Tec 5 Ralph Kinley Hite
| T/5 Ralph K.
Hite was born on July 14, 1916, in Logan, Ohio, and
was the son of George E. Hite & Lillian M.
Bright-Hite. With his sister, he grew up at 590
East Front Street, in Logan, and graduated from Logan
High School in 1934. After high school, he
worked as a clerk in a grocery store.
On March 5, 1941, at Fort Hayes in Columbus, Ohio, he was inducted into the U.S. Army and sent to Ft. Knox, Kentucky, for basic training. During his basic training he attended radio operators school and qualified as a tank radioman. He was assigned to Headquarters Company, 192nd Tank Battalion, and was assigned to one of the half-tracks assigned to the company.
Ralph received a furlough home and arrived home on August 2nd and returned to Ft. Knox on August 9th. It was not too long after returning that the 192nd was sent to Louisiana, to take part in maneuvers. After the maneuvers, the battalion was ordered to Camp Polk instead of returning to Ft. Knox as they had expected. On the side of a hill, the battalion learned they were being sent overseas. According to members of the battalion, General George Patton had selected them for this duty. Men too old to go overseas were released from federal service, and replacements for these men came from the 753rd Tank Battalion.
Many of the members of the battalion were given leave so that they could say goodbye to family and friends. They returned to Camp Polk and traveled by train to San Francisco, California. From San Francisco, the tankers were ferried to Ft. McDowell on Angel Island were they were given physicals and inoculated for tropical diseases. Some men were held back for health issues but scheduled to join the battalion at a later date. Other men were simply replaced.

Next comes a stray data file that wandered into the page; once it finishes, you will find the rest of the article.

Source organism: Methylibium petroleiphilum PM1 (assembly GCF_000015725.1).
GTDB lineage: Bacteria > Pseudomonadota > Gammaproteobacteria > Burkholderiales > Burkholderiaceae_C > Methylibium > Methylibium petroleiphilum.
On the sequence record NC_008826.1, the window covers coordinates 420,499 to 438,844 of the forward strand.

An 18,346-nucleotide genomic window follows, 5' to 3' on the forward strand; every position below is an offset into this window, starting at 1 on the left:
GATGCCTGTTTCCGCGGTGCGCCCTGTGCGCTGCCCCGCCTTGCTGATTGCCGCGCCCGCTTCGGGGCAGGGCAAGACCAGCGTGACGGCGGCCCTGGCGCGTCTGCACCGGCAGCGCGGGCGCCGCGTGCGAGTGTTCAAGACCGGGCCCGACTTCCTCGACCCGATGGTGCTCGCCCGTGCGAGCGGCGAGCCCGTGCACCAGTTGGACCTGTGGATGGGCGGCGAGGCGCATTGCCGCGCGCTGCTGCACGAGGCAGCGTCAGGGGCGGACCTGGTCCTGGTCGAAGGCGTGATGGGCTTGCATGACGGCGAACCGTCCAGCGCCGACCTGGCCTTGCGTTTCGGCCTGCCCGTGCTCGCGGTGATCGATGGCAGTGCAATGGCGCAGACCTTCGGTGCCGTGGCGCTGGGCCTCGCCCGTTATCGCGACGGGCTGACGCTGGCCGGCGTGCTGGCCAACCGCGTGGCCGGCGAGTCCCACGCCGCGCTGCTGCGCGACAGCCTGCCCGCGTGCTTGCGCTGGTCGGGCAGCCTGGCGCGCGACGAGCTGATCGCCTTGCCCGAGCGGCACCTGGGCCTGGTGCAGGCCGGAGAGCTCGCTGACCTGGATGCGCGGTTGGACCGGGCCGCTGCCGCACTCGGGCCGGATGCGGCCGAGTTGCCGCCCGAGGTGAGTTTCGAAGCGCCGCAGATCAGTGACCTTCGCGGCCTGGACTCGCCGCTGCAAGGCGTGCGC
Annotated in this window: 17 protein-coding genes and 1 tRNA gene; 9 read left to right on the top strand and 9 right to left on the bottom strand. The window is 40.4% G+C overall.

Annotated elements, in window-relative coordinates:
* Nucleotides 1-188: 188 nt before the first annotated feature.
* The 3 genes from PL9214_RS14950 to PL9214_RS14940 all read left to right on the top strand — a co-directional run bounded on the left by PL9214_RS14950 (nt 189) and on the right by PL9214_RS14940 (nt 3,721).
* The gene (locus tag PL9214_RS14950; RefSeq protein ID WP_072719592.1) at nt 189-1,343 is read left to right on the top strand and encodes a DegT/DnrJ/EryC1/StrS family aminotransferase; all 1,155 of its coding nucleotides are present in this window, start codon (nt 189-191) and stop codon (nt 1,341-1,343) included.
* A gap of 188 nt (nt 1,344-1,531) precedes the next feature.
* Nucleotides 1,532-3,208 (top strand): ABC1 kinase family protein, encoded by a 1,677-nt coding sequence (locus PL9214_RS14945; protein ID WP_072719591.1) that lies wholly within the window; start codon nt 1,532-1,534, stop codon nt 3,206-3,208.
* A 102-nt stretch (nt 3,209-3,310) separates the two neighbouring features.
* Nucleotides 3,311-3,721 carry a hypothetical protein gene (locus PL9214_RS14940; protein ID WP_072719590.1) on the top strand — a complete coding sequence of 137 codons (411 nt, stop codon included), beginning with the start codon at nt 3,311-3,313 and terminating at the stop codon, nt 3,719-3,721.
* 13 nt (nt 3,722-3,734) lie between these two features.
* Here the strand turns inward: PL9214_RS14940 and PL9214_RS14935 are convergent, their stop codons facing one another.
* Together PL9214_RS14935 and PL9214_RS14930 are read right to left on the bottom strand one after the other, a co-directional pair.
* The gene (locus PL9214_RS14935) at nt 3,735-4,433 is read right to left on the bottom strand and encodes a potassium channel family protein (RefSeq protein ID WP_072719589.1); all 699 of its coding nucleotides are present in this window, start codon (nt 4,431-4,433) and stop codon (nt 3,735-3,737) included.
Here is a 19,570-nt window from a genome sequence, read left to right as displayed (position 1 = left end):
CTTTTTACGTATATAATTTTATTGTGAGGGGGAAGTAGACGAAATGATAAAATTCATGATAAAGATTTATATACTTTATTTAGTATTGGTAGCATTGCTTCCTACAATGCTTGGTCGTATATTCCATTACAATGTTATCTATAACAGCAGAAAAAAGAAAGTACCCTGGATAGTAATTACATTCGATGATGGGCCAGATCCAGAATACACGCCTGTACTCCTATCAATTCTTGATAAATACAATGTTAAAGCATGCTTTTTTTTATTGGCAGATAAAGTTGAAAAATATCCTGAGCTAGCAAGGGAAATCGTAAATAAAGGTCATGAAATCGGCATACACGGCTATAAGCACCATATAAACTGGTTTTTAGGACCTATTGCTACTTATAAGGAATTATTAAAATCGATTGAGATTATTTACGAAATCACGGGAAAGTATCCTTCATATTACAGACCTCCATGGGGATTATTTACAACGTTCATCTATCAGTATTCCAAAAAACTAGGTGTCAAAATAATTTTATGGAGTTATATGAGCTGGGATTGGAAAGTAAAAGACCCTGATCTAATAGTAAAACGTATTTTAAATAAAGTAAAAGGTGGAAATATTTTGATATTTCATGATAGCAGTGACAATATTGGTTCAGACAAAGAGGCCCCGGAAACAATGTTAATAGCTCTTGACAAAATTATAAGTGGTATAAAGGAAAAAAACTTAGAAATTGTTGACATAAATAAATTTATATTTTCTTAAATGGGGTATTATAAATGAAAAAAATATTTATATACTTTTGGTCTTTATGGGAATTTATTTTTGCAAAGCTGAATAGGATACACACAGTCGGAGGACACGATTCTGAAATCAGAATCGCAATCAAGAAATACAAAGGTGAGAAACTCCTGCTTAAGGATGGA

The 192nd was boarded onto the U.S.S. Hugh L. Scott and sailed from San Francisco on Monday, October 27th, for Hawaii, as part of a three ship convoy. They arrived at Honolulu on Sunday, November 2nd, and the soldiers were given shore leave so they could see the island. On Tuesday, November 4th, the ships sailed for Guam. It was during this part of the voyage that smoke was seen on the horizon. According to members of the battalion, the escort cruiser revved its engines, its bow came out of the water, and the ship shot off in the direction of the smoke to intercept the ship. It turned out that the ship was from a neutral country.
When they arrived at Guam on Sunday November 16th, the ships took on water, bananas, coconuts, and vegetables. They sailed the next morning for Manila. It was at this time that the ships, one night, sailed passed an island in total blackout. The ships entered Manila Bay on Thursday, November 20th and docked later the same day. After docking, the soldiers remained on board for three hours before they left the ship and taken by bus to Ft. Stotsenburg. Those who drove trucks drove them to the fort. The maintenance section of the battalion remained behind to unload the battalion's tanks and half-tracks.
At the fort, they were greeted by Colonel Edward King, who apologized that the men had to live in tents along the main road between the fort and Clark Field. He made sure that they all received what they needed, and that the had Thanksgiving Dinner before he went to have his own dinner.